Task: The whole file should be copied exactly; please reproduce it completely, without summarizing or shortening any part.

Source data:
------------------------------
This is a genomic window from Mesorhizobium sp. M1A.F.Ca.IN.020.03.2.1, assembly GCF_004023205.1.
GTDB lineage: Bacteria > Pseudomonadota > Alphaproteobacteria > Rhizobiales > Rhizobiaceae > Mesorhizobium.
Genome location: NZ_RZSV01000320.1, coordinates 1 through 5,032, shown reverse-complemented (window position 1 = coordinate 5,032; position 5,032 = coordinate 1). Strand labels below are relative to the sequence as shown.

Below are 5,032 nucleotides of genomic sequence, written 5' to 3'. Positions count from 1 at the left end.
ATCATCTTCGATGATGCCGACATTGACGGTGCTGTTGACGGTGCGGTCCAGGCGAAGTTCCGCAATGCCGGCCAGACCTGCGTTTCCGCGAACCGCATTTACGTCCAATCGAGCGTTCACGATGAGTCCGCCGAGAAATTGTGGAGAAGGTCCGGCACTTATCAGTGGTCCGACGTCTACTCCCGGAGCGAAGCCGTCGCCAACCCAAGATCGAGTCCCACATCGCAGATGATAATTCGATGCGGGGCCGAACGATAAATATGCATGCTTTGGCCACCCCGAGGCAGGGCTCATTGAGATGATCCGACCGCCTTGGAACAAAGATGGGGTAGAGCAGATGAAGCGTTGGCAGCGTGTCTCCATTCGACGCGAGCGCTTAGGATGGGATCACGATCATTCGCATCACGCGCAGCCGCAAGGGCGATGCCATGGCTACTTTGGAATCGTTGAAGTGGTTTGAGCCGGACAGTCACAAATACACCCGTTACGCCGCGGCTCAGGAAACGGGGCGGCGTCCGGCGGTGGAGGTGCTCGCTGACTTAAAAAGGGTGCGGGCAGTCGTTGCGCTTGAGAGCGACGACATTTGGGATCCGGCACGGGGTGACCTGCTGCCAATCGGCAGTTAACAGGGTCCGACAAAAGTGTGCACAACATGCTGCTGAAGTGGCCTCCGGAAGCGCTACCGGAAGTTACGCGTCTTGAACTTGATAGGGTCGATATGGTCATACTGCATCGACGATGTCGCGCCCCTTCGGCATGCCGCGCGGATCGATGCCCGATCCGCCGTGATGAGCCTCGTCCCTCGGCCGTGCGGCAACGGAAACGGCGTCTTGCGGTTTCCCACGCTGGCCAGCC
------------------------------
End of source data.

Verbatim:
This is a genomic window from Mesorhizobium sp. M1A.F.Ca.IN.020.03.2.1, assembly GCF_004023205.1.
GTDB lineage: Bacteria > Pseudomonadota > Alphaproteobacteria > Rhizobiales > Rhizobiaceae > Mesorhizobium.
Genome location: NZ_RZSV01000320.1, coordinates 1 through 5,032, shown reverse-complemented (window position 1 = coordinate 5,032; position 5,032 = coordinate 1). Strand labels below are relative to the sequence as shown.

Below are 5,032 nucleotides of genomic sequence, written 5' to 3'. Positions count from 1 at the left end.
ATCATCTTCGATGATGCCGACATTGACGGTGCTGTTGACGGTGCGGTCCAGGCGAAGTTCCGCAATGCCGGCCAGACCTGCGTTTCCGCGAACCGCATTTACGTCCAATCGAGCGTTCACGATGAGTCCGCCGAGAAATTGTGGAGAAGGTCCGGCACTTATCAGTGGTCCGACGTCTACTCCCGGAGCGAAGCCGTCGCCAACCCAAGATCGAGTCCCACATCGCAGATGATAATTCGATGCGGGGCCGAACGATAAATATGCATGCTTTGGCCACCCCGAGGCAGGGCTCATTGAGATGATCCGACCGCCTTGGAACAAAGATGGGGTAGAGCAGATGAAGCGTTGGCAGCGTGTCTCCATTCGACGCGAGCGCTTAGGATGGGATCACGATCATTCGCATCACGCGCAGCCGCAAGGGCGATGCCATGGCTACTTTGGAATCGTTGAAGTGGTTTGAGCCGGACAGTCACAAATACACCCGTTACGCCGCGGCTCAGGAAACGGGGCGGCGTCCGGCGGTGGAGGTGCTCGCTGACTTAAAAAGGGTGCGGGCAGTCGTTGCGCTTGAGAGCGACGACATTTGGGATCCGGCACGGGGTGACCTGCTGCCAATCGGCAGTTAACAGGGTCCGACAAAAGTGTGCACAACATGCTGCTGAAGTGGCCTCCGGAAGCGCTACCGGAAGTTACGCGTCTTGAACTTGATAGGGTCGATATGGTCATACTGCATCGACGATGTCGCGCCCCTTCGGCATGCCGCGCGGATCGATGCCCGATCCGCCGTGATGAGCCTCGTCCCTCGGCCGTGCGGCAACGGAAACGGCGTCTTGCGGTTTCCCACGCTGGCCAGCC